global politics, relationally

The War of Words between Al-Qaeda and the Islamic State of Iraq and the Levant (ISIL), Part 3


This is the third and last post on the recent exchange between al-Qaeda and the Islamic state of Iraq and the Levant (ISIL). The first part introduced al-Qaeda’s arguments against ISIL, and the second deals with ISIL’s attempt to tell a different construction of its past relations with al-Qaeda so that its current actions could not be construed as an act of rebellion against jihadi superior. This post presents ISIL’s effort to shift the blame for the infighting to al-Qaeda and Jabhat al-Nusra (JN). Beyond the fascinating story of how jihadi fight and what set of principles and justifications they use in the public side of their fight, the conflict I discuss here as important because it underscores the divisions within the jihadi camp. It is easy to classify all jihadis together as comprising one entity. Easy but wrong, and likely to result in a sub-optimal response to the jihadi threat. Good counter-jihadism requires understanding of nuances and that would never come without comprehending diversity and internal conflict within the jihadi camp. So, back to ISIL …

Given how powerful the symbol of unity is, both with regard to the Muslim ummah and more specifically within the ranks of the mijahideen, ISIL portrayed the Islamic State as the embodiment of unity. In fact, it claimed that for the sake of maintaining unity it had been patient and endured considerable costs as rival Islamist groups continuously tried drawing it into conflict (no real appreciation of course to ISIL’s own role in generating the backlash from other Islamist groups). But according to ISIL the magnitude of the change al-Qaeda experienced required that it think beyond the important value of unity. It maintained that the escalation of the conflict resulted from to the deviation of al Qaeda’s General Command from the correct path. Framing al-Qaeda as the one who transgressed again the State, rather the other way around, is central to the rhetorical strategy of ISIL. It declares that while it remained loyal to the Islamically-sanctioned path, al-Qaeda overreached. Put this way, ISIL can attribute the infighting within the jihadi camp to the actions of its rivals and clear itself from any wrongdoing. Framing itself as the just player and others as responsible to the rift shapes ISIL’s suggested, and essentially the only legitimate solution: since al-Zawahiri is responsible for the bloodshed, it is in his power to stop it by changing his ways. Specifically, ISIL demands that he would annul the acceptance of JN’s pledge of allegiance and renounce al-Qaeda’s authority within the Syrian arena.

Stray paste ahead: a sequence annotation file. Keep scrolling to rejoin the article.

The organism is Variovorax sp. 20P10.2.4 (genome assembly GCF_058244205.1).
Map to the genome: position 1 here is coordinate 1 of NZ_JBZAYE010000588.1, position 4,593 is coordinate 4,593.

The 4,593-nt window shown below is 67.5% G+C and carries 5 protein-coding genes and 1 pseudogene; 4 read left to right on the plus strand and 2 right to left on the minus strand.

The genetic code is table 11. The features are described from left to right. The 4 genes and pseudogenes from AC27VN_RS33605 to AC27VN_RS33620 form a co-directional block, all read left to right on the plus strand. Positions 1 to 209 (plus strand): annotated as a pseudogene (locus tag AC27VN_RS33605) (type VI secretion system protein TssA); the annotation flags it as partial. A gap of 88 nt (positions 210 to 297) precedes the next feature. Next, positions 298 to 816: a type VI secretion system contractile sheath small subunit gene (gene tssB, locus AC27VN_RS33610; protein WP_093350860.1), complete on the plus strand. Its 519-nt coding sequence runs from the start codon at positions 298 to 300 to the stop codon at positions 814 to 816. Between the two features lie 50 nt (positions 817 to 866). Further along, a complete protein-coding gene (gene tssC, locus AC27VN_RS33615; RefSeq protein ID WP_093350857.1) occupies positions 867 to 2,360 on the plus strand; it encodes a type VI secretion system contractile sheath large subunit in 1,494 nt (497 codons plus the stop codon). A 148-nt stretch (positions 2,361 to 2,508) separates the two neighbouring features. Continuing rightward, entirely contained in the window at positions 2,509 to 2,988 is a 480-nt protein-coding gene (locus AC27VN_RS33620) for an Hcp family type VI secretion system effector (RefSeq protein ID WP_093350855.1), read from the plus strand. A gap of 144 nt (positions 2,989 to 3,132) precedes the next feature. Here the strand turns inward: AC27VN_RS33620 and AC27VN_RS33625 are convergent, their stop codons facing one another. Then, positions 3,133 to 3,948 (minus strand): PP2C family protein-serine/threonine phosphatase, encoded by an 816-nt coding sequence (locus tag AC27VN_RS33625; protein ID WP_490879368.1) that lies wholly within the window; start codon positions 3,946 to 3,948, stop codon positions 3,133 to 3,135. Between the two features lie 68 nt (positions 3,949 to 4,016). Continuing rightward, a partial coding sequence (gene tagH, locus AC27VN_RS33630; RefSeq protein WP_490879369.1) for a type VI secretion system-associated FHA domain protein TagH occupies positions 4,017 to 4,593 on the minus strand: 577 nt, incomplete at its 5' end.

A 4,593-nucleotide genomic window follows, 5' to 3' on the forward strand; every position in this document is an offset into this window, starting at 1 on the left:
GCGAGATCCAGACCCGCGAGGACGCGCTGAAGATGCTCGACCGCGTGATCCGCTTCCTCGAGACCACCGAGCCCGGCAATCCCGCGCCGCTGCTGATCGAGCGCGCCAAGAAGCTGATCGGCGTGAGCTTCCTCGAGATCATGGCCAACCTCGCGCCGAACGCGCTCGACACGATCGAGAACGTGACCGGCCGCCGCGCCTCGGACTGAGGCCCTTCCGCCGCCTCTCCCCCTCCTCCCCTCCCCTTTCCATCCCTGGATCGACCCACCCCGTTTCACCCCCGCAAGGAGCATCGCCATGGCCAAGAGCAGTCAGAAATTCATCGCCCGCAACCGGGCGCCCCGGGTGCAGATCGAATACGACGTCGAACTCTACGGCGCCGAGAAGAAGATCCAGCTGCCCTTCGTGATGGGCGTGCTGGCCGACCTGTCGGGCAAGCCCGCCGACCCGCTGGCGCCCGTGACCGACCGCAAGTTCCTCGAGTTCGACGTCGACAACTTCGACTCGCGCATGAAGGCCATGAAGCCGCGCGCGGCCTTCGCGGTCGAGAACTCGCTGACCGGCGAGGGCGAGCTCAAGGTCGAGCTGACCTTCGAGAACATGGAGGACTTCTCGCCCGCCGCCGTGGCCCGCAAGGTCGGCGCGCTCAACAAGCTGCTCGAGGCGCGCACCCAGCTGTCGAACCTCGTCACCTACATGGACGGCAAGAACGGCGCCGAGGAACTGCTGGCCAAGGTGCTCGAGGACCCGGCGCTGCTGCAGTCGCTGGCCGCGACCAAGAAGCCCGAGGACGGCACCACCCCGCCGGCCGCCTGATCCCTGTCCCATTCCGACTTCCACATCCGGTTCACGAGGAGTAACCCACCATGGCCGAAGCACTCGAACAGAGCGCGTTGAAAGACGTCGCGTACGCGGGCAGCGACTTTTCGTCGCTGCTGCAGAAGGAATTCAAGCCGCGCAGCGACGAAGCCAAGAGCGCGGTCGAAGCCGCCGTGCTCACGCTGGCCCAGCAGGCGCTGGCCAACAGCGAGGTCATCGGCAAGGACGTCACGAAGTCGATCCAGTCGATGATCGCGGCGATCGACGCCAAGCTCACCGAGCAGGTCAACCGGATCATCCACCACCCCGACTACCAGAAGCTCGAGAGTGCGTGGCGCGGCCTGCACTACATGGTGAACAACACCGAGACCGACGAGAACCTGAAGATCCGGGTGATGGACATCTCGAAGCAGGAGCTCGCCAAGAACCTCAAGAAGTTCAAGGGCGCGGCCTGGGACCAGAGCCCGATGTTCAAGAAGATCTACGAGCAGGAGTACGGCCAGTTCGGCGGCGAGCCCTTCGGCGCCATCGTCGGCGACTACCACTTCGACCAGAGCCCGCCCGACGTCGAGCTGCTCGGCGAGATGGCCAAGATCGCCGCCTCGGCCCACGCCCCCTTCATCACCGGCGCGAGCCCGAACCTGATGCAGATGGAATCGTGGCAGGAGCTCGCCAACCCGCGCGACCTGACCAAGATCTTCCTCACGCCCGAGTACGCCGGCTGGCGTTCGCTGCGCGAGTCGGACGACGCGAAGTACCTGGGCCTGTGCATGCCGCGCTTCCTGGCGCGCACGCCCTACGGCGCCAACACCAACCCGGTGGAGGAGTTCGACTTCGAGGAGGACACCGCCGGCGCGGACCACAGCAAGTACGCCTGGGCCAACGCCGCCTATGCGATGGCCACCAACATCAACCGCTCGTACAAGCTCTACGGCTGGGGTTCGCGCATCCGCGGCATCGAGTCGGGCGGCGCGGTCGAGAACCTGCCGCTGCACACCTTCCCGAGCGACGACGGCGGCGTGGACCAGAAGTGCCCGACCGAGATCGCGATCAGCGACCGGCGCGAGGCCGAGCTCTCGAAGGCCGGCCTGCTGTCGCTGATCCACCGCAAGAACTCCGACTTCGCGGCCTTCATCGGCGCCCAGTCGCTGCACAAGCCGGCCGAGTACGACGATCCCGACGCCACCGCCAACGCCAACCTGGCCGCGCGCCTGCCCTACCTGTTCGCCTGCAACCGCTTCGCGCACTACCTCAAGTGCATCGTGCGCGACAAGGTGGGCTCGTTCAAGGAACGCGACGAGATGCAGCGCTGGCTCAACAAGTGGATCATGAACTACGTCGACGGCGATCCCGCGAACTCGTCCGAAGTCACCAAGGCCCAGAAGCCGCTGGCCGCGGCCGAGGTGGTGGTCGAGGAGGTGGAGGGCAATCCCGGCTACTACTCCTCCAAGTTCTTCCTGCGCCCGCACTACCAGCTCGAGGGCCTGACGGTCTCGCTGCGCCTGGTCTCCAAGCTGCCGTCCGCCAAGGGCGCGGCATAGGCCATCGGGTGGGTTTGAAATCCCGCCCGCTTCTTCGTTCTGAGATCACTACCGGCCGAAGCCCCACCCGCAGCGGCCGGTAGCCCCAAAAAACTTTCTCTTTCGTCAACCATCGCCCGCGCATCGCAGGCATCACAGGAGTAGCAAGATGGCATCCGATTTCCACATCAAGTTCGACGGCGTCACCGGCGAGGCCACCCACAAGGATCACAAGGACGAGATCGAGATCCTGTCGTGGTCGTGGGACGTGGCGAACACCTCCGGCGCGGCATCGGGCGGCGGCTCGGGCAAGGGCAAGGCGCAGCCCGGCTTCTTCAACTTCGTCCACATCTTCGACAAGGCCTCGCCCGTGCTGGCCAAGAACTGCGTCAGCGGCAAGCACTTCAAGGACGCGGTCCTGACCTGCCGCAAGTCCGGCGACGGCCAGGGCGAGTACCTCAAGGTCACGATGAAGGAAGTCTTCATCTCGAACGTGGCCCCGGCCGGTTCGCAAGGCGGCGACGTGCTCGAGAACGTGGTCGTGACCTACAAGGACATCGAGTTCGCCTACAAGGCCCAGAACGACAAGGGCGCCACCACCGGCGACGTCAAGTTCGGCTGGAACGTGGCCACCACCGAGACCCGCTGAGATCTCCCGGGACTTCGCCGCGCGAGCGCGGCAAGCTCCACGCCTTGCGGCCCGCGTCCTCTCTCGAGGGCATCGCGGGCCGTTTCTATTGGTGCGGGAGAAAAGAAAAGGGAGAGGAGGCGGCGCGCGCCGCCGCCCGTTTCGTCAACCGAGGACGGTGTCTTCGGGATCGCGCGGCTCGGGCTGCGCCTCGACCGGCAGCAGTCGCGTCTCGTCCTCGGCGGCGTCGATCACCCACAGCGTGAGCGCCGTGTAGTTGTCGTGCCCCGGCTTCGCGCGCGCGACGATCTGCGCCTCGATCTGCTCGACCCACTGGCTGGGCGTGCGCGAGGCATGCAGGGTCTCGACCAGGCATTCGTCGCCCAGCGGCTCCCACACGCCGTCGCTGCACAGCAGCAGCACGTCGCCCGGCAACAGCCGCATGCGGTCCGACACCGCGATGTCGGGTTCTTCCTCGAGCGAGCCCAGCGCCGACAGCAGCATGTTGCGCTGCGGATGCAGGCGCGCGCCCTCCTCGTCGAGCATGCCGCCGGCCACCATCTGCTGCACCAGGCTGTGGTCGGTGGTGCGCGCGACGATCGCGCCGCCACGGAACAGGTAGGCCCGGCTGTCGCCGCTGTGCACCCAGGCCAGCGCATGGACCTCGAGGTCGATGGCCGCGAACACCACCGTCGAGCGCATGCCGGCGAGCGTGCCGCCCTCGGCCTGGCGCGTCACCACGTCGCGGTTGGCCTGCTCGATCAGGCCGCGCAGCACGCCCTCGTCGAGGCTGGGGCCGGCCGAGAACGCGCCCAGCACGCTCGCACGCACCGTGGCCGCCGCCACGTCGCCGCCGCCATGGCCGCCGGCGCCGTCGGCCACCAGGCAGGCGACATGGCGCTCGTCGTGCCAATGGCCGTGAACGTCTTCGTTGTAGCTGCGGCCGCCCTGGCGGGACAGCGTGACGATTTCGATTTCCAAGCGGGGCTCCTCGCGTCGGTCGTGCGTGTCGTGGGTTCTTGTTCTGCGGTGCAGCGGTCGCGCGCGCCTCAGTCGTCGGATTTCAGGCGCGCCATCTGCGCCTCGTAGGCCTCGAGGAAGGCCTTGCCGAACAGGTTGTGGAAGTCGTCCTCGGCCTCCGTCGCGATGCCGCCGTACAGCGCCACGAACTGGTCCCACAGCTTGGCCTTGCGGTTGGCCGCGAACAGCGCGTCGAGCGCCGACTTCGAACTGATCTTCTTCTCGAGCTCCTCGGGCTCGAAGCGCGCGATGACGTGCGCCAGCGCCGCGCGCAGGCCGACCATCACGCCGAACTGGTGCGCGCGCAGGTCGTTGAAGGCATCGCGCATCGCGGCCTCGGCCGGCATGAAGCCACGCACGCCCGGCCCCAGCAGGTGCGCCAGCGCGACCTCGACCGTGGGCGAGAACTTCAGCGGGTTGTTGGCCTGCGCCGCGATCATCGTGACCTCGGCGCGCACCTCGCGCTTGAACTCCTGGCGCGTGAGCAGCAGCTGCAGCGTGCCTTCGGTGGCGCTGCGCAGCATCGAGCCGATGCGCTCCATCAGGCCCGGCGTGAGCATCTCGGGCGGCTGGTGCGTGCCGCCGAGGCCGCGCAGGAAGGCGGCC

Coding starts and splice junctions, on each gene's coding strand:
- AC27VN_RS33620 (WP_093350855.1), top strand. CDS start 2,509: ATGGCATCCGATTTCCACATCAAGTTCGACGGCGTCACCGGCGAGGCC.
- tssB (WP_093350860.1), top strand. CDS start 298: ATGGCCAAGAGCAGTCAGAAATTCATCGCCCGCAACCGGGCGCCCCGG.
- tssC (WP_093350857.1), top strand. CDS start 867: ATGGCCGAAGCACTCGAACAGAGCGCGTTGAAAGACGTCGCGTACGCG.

ISIL presents a list of accusations against al-Qaeda, among them charges that the group abandoned true jihad, flirted with tyrants, and cooperated with secularists and the ‘traitorous’ Awakening groups; the same groups it previously fought. Moreover, ISIL blames al-Qaeda for the split in the ranks of the Mujahideen. Importantly, this claim relies on ISIL’s narrative that it has been independent from al-Qaeda for years. The core of the accusation therefore is that al-Qaeda weakened unity within the jihadi movement when it accepted the ‘defectors’ of JN and “started a war against the Islamic State.” ISIL’s anger at al-Qaeda and JN lead to extremely harsh words against both. ISIL accuses al-Zawahiri as directly responsible for sedition among the jihadis because he chose to accept the Ba’yah of the ‘traitorous’ al-Joulani: “You [al-Zawahiri] made yourself and your al-Qaeda a joke and a toy in the hands of an arrogant traitor-boy who broke the pledge of allegiance that you did not see. You left him to play with you like a child plays with a ball, thus ruining your reputation and losing your history and glory.” The charges go on: by causing split in the movement, al-Qaeda weakened the mujahideen while emboldening and strengthening the disbelievers. It labeled ISIL members as Khawarij and in this way made shedding their blood permissible. As a result, ISIL speakers complain that al-Qaeda trapped them: if the State leave those assaulting it alone they will eradicate ISIL fighters, but if ISIL were to protect itself al-Qaeda would twist the story, and present actions that are essentially defensive into evidence that ISIL represents the modern Khawarij.